Let's Talk Oscars

Hyundai Had a Good Night; JCPenney, Not So Good
All about the Academy Awards.
Feb. 23 2009 10:22 AM

Let's Talk Oscars

VIEW ALL ENTRIES

Greetings, Troy and Dana,

Just popping in to your Oscars party for a moment to chat about the ads. In recent years, the Oscars had begun to rival the Super Bowl as an advertising platform. This year, ratings for the Oscar telecast were expected to be low (thanks to the generally meager box office performance of the nominated films), so the ad scene was less intense. Still, the Oscars are a great venue for brands that feel at home within a context of high cheekbones and haute couture—instead of sweaty athletes and nacho dips.

Seth Stevenson Seth Stevenson

Seth Stevenson is a frequent contributor to Slate. He is the author of Grounded: A Down to Earth Journey Around the World.

Advertisement

Hyundai seems to feel comfy in both contexts, having followed multiple Super Bowl spots with a slew of Oscar ads. (I counted at least six.) The car company's pitches came from every angle: a recession-friendly guarantee that you'll get your money back if you buy a Hyundai and then lose your job, a pair of offbeat celebrity endorsements from Yo-Yo Ma and Billy Corgan, a patriotic reminder that many Hyundais are built in America. If there was a theme, it was the economic downturn. (One of the voice-over lines was "We're all in this together." Tell that to Rick Santelli!) I didn't sense a specific brand identity getting forged here, though. It's just an all-out publicity push—an attempt to plant a Hyundai flag in the consumer's brain, right next to those of Honda, Nissan, and Toyota. It's curious that Hyundai would make this bold offensive now, when Americans are buying drastically fewer cars. But the fight for market share doesn't come to a halt just because the market's shrinking.

Diet Coke is a product more obviously in tune with the Oscars vibe. I liked both of the soft drink's two spots—one featured Tom Colicchio from Top Chef, the other Heidi Klum from Project Runway. But is it me, or did it feel like Bravo benefitted more from that promotion than Diet Coke? Throw in Runway's Tim Gunn serving as a red-carpet host and later appearing in an ad for Tide detergent, and it was an oddly high-profile night for the cable channel. How maddening for ABC: They put all that effort into the show, and then NBC Universal (which owns Bravo) dominates the commercial breaks.

And now to JCPenney, the evening's other major marketing presence. This was a terrific opportunity for the department store to talk up its women's clothing line—during a telecast that's in large part about fashion and at a moment when discount brands are suddenly in vogue. But danged if those outfits weren't shockingly fug! Dueling jungle prints. Superfluous belts. High-waisted jeans with some sort of double-breasted button arrangement. It's like Amy Winehouse got lost and disoriented in Meredith Baxter Birney's closet. Feel free to pick up one of these ensembles for your wife, Troy, but don't count on making it to your next anniversary.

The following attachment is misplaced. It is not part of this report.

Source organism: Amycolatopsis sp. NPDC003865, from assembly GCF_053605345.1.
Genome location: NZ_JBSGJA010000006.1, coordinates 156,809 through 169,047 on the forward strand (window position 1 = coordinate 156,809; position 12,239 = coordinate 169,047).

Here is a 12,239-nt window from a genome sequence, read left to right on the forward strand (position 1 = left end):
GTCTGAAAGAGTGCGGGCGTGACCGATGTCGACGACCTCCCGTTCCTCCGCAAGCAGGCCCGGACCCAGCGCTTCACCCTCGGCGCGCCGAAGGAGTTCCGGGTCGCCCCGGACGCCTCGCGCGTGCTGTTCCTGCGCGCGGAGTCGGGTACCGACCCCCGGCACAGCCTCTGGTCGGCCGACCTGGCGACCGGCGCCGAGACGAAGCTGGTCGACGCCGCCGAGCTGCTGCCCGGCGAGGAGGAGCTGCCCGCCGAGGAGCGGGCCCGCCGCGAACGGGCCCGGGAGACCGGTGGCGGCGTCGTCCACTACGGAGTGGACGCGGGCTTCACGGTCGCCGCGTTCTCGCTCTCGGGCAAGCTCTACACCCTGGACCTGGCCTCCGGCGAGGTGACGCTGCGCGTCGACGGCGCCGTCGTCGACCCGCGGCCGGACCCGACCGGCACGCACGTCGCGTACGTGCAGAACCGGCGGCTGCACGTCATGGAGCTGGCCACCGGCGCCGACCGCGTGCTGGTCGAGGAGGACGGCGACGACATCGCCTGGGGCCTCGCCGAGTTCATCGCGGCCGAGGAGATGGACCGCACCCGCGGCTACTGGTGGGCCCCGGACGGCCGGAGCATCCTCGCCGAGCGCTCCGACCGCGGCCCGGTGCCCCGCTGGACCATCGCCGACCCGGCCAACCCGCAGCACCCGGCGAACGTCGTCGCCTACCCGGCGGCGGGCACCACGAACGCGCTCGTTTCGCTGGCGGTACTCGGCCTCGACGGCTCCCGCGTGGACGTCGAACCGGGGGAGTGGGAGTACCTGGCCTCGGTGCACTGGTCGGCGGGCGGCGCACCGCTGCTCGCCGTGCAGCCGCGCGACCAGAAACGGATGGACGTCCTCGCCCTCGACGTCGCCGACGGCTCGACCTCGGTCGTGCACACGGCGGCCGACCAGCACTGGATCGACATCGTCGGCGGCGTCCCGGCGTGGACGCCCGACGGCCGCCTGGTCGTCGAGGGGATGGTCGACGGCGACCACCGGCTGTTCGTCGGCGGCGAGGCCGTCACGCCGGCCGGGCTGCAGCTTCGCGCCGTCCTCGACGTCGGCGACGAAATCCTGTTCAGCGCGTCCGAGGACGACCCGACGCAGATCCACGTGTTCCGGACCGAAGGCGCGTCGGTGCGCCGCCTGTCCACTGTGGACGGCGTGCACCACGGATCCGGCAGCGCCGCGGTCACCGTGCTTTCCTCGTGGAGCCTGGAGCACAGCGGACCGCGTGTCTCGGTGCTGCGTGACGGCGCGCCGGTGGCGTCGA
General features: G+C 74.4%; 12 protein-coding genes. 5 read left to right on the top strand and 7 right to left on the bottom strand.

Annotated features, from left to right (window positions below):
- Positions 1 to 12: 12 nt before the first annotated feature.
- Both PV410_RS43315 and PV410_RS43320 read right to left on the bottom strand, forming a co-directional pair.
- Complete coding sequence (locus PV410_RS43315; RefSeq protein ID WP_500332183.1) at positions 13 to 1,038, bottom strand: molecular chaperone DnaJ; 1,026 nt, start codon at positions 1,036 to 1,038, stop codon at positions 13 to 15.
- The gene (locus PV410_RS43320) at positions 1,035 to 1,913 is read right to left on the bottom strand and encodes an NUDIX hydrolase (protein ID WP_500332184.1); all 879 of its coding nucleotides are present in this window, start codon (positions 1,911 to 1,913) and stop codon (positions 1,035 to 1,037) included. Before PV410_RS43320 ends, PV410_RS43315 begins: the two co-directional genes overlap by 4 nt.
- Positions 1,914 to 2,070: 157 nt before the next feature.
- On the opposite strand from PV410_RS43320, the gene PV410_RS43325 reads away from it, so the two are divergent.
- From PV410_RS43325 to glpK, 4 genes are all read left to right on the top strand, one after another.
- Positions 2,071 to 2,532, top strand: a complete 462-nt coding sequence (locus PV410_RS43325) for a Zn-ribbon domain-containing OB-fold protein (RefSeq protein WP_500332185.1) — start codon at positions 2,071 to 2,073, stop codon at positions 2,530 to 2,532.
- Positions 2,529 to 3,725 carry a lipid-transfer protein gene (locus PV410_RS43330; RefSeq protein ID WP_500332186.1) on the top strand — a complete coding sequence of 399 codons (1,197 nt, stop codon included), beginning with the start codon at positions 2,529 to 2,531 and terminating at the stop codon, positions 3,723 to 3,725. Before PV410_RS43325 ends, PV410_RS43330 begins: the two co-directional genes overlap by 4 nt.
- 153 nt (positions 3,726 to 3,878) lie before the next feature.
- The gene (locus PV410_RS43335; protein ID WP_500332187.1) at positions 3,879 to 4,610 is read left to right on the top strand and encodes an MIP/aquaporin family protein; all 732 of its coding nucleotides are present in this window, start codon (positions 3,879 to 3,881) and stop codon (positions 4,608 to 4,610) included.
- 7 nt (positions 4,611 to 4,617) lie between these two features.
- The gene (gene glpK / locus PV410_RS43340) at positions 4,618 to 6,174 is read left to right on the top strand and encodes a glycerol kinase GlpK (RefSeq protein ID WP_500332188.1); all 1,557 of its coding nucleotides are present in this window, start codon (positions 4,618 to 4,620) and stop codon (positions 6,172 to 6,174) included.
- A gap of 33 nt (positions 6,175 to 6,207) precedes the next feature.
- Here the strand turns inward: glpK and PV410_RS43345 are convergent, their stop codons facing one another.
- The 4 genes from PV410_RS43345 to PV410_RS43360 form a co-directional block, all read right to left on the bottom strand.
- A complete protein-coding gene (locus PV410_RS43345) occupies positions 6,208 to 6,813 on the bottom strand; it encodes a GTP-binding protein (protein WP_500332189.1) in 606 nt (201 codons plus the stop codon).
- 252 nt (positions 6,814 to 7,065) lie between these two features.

Over to you, Dana. Would you agree that the most effective advertisement of the night was Judd Apatow's infomercial for his DVD back catalog—hosted by Seth Rogen and James Franco? Also: Was this the Amanda Seyfried breakout night America was waiting for? And how did you feel about the fact that Space Chimps received more acknowledgment last night than Synecdoche, New York?

Many thanks to the academy,
Seth

TODAY IN SLATE

Politics

Talking White

Black people’s disdain for “proper English” and academic achievement is a myth.

Hong Kong’s Protesters Are Ridiculously Polite. That’s What Scares Beijing So Much.

The One Fact About Ebola That Should Calm You: It Spreads Slowly

Operation Backbone

How White Boy Rick, a legendary Detroit cocaine dealer, helped the FBI uncover brazen police corruption.

A Jaw-Dropping Political Ad Aimed at Young Women, Apparently

The XX Factor
Oct. 1 2014 4:05 PM Today in GOP Outreach to Women: You Broads Like Wedding Dresses, Right?
Music

How Even an Old Hipster Can Age Gracefully

On their new albums, Leonard Cohen, Robert Plant, and Loudon Wainwright III show three ways.

How Tattoo Parlors Became the Barber Shops of Hipster Neighborhoods

This Gargantuan Wind Farm in Wyoming Would Be the Hoover Dam of the 21st Century

Moneybox
Oct. 1 2014 8:34 AM This Gargantuan Wind Farm in Wyoming Would Be the Hoover Dam of the 21st Century To undertake a massively ambitious energy project, you don’t need the government anymore.
  News & Politics
Politics
Oct. 1 2014 7:26 PM Talking White Black people’s disdain for “proper English” and academic achievement is a myth.
  Business
Buy a Small Business
Oct. 1 2014 11:48 PM Inking the Deal Why tattoo parlors are a great small-business bet.
  Life
Outward
Oct. 1 2014 6:02 PM Facebook Relaxes Its “Real Name” Policy; Drag Queens Celebrate
  Double X
The XX Factor
Oct. 1 2014 5:11 PM Celebrity Feminist Identification Has Reached Peak Meaninglessness
  Slate Plus
Behind the Scenes
Oct. 1 2014 3:24 PM Revelry (and Business) at Mohonk Photos and highlights from Slate’s annual retreat.
  Arts
Brow Beat
Oct. 1 2014 9:39 PM Tom Cruise Dies Over and Over Again in This Edge of Tomorrow Supercut
  Technology
Future Tense
Oct. 1 2014 6:59 PM EU’s Next Digital Commissioner Thinks Keeping Nude Celeb Photos in the Cloud Is “Stupid”
  Health & Science
Science
Oct. 1 2014 4:03 PM Does the Earth Really Have a “Hum”? Yes, but probably not the one you’re thinking.
  Sports
Sports Nut
Oct. 1 2014 5:19 PM Bunt-a-Palooza! How bad was the Kansas City Royals’ bunt-all-the-time strategy in the American League wild-card game?